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Port mapping back to self - hmm?

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My network code seemed fine, it's all TCP and works fine on localhost plus over LAN. However, lots of packet loss to my tester over the net, which I'm at least starting to deal with. Rather than keep asking the tester to repeatadly test small changes I would like to forward the port (at testers end via router) back to myself (or elsewhere on my LAN). Is this possible to do on the same port? It seems the only way is to remap the port to another, else there's a paradox (I guess instance 2 is getting echos when replying? - though it does connect)...or is there?

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That's a great idea which I didn't consider, probably as I don't want to waste resources with something which can be prevented in code. I do have the option to run an old PIII at testers end over VNC. However it's not a perfect solution due to limited bandwidth (VNC is slow enough over LAN - perhaps it's just the P3 lol). Of course I could just automate/remote the client, but it doesn't compare to having 2 instances side-by-side, both instantly the latest build!

edit: btw, the tester's router has a bug (latest firmware) where the mapped port can not change (10000 in, to 10000 out replies ... 10000 in, to 10001 out gets lost)

[Edited by - jezham on July 20, 2010 9:48:03 AM]

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I've solved this...the packets were simply too big. Even though I would use send/recieve return values inside a while loop, it was just unrealiable with big packets. What size packets do people use? I've experimented between 1K and 256K...seems over WiFi, 1K is about correct?

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UDP does not support packets larger than 65k. IP will generally fragment packets less than 1.5 kB or so (depending on MTU). Some broken IP networks don't deal with fragmented IP at all.
For TCP, "packet" size doesn't matter.

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Quote:
Original post by jezham
I've solved this...the packets were simply too big. Even though I would use send/recieve return values inside a while loop, it was just unrealiable with big packets. What size packets do people use? I've experimented between 1K and 256K...seems over WiFi, 1K is about correct?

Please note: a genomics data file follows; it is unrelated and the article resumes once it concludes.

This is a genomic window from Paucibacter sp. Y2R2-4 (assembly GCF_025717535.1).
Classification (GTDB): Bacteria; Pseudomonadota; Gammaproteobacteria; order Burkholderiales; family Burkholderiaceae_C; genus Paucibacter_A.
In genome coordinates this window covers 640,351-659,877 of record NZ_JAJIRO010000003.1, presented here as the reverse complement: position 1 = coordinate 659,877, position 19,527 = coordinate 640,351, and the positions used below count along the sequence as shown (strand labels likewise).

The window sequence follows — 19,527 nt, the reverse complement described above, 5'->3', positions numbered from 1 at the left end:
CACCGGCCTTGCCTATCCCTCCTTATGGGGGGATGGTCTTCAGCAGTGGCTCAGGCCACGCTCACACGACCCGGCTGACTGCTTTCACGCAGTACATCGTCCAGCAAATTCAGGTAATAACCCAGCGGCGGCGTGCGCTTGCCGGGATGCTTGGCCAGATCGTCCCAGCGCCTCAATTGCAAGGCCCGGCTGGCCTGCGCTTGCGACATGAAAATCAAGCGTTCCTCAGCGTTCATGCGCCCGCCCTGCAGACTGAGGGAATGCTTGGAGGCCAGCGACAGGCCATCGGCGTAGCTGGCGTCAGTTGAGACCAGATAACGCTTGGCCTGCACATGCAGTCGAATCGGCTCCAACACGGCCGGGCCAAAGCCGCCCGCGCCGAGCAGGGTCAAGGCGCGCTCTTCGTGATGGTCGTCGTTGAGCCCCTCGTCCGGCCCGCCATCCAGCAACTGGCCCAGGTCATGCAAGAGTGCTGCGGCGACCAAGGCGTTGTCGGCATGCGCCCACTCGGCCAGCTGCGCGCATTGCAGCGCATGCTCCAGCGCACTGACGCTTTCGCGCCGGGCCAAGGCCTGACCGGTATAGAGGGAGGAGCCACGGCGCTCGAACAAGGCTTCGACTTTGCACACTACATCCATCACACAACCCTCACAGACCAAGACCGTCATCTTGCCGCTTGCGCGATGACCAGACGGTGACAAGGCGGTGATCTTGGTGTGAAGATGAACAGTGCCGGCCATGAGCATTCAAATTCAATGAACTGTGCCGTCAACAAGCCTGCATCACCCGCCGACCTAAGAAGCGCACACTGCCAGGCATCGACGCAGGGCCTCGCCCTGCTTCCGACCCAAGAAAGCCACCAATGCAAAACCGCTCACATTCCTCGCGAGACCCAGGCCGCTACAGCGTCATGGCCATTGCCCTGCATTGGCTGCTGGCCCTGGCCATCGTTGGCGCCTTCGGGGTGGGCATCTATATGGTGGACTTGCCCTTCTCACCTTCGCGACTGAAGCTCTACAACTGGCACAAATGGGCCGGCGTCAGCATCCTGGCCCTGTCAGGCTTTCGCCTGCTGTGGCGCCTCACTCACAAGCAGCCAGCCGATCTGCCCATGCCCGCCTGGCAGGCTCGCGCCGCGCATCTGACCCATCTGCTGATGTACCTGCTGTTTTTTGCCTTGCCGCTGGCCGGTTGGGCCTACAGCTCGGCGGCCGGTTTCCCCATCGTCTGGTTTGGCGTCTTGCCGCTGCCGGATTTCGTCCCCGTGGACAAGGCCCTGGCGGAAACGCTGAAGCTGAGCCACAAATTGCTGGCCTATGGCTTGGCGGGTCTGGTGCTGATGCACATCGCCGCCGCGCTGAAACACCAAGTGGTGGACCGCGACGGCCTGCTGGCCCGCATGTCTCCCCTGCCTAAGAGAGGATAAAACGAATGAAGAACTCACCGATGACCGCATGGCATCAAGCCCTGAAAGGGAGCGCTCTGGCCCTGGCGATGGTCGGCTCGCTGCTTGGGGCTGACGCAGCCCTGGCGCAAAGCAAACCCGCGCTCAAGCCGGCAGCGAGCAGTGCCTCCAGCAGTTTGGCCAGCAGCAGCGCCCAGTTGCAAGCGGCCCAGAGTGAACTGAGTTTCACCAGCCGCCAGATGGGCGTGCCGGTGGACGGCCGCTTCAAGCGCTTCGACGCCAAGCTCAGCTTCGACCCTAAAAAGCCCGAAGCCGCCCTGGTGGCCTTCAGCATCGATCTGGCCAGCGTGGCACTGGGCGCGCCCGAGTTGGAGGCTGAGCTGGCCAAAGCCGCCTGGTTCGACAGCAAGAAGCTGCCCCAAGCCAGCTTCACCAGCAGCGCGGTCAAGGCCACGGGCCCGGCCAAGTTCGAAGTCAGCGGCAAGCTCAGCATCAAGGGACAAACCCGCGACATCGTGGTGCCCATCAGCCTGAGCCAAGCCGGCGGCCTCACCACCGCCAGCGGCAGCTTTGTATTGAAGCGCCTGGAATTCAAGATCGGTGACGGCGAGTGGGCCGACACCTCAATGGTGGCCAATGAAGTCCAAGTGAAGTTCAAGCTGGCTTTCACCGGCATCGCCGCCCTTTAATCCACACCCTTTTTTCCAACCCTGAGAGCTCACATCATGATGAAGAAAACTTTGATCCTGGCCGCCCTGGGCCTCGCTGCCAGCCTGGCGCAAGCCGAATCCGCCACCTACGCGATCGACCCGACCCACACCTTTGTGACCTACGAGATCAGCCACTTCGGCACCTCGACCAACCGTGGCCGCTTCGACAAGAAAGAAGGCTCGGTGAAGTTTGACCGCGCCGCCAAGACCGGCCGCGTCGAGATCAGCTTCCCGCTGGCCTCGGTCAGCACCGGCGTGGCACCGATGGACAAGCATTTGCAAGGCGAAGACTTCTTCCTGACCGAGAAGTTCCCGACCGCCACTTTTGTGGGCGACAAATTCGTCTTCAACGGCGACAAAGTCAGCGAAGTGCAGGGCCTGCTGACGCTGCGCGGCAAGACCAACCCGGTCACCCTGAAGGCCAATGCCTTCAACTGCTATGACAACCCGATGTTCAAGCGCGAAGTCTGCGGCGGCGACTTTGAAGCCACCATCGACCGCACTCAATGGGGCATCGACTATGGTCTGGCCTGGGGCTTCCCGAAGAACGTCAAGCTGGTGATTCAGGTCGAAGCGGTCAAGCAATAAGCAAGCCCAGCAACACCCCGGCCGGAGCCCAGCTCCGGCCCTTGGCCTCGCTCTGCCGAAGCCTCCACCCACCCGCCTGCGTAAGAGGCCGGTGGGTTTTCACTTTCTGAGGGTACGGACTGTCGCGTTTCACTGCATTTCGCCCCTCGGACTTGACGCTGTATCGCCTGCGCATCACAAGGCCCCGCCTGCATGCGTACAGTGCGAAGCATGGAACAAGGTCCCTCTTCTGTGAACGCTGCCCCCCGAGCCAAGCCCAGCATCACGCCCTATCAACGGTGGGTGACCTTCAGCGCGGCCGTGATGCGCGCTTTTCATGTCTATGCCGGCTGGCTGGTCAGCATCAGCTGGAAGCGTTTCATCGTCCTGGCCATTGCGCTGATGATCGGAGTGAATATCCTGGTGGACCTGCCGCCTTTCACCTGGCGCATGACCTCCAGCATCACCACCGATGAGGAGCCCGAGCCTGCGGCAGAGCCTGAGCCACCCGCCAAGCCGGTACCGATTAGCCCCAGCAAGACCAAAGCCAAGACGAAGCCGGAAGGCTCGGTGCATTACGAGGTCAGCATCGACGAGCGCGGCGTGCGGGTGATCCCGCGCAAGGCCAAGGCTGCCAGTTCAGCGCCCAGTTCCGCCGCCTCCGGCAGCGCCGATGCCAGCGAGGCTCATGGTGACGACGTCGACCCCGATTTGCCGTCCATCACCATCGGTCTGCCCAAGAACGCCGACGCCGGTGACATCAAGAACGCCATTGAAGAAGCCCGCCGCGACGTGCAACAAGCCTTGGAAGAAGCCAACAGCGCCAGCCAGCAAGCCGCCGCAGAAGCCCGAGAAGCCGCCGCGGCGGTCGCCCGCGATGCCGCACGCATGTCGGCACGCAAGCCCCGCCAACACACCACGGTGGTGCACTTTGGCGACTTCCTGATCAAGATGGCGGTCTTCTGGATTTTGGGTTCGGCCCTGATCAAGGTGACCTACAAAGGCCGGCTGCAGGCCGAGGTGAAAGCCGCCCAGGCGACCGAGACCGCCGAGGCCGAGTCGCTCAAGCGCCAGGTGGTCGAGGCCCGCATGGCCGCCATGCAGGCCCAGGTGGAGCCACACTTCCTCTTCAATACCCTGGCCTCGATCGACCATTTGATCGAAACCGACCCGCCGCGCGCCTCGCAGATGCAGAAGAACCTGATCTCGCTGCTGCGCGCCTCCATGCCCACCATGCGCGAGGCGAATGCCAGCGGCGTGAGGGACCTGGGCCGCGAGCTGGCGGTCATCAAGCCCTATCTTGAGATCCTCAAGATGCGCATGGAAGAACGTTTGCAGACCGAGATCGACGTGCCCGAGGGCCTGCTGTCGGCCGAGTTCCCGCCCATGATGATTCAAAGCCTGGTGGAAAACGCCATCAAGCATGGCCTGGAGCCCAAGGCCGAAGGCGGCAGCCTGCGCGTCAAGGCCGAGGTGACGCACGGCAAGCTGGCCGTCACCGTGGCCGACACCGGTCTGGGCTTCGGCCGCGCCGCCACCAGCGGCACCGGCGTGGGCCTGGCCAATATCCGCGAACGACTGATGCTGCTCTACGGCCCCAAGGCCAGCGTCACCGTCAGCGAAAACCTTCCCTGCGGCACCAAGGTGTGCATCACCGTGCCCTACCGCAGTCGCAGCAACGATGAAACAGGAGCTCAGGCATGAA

When doing network programming, always check return codes for each and every call. Unless there is a success (as per platform documentation), read the documentation on what specific error means. There's only about 50,000 things that can go wrong when doing recv() or send().

It would be (WSA)EMSGSIZE in this case (for >64k).

When exceeding MTU, there is no reliable indication. Starting with packet size of 536 (IIRC) is a good start.

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Yes, by packet size I mean size of buffer to be sent of course (I was shocked to find the apparent randomness of the return value). This was fine when only throwing a few bits around, but for large data it was like dialup, and increasing the size was causing wifi issues quick (my tester has a perfect unreliable setup over a repeater!).

I'm now giving the enet library a go (as mentioned in FAQ). Their short tutorial is plenty of documentation for me, especially now that I've more experience with haggling winsock2 and losing!

Thanks for posts +


edit: btw, I had to use 2 ports to do the port-mapped-rebound-test!

[Edited by - jezham on July 21, 2010 7:33:27 PM]

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